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Acute cellular rejection of human renal tissue by adoptive transfer of allogeneic human peripheral blood mononuclear cells into chimeric rats: sequential gene expression of cytokines, chemokines and cytolytic effector molecules, and their regulation by CTLA-4-Ig.

Authors
Type
Published Article
Journal
International immunology
Publication Date
Volume
11
Issue
10
Pages
1673–1683
Identifiers
PMID: 10508185
Source
Medline
License
Unknown

Abstract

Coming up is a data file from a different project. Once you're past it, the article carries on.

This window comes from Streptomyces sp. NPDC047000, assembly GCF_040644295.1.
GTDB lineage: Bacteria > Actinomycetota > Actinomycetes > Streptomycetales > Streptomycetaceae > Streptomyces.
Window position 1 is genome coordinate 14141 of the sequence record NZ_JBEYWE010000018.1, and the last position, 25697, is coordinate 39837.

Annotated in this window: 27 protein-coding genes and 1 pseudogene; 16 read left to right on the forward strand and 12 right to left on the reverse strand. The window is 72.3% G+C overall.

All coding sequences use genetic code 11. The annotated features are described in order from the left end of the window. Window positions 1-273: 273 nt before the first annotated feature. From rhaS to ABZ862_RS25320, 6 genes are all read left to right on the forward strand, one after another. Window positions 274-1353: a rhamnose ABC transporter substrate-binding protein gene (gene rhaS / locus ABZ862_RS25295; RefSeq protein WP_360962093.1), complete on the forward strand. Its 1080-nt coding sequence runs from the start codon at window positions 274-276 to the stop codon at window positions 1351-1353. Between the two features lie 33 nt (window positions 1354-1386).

T(h)1- and T(h)2-related cytokines (IFN-gamma, IL-2, IL-4, IL-10), beta-chemokines (RANTES, macrophage inflammatory protein-1beta) and their receptor [chemotatic cytokine receptor (CCR) 5], and the cytolytic effector molecule [Fas ligand (FasL)] play an essential role in regulating and co-ordinating acute renal allograft rejection. A chimeric model of acute cellular rejection which involves subcapsular grafting of human renal tissue in the kidneys of immunodeficient rats and subsequent i.p. infusion of allogeneic human peripheral blood mononuclear cells (PBMC) was used to study cellular infiltration patterns and sequential intragraft gene expression of these key inflammatory mediators. We found that while all molecules are expressed within the human renal implant at specific time points following infusion of allogeneic human PBMC, peak mRNA expression of IFN-gamma, IL-2, RANTES and CCR5 is associated with a phase of human mononuclear infiltration and accumulation, prior to graft destruction (induction phase). A short burst of FasL gene expression is found at the end of induction and at the onset of graft deterioration. IL-4 mRNA, which is hardly detectable, and IL-10 mRNA, which appears early and persists throughout follow-up at high levels, both peak after the induction phase with the advent of graft destruction. Furthermore, treatment with CTLA-4-Ig, which hardly affects migration of human effector cells into graft tissue, is associated with a temporary reduction in gene transcript levels for all inflammatory mediators, especially IL-2 and IL-4, reduced apoptosis in the graft and amelioration of tissue injury. Thus, development of acute cellular rejection in our chimeric model involves a co-ordinated pattern of gene expression, in which CTLA-4-Ig promotes its effects by transient inactivation of infiltrating human cells.

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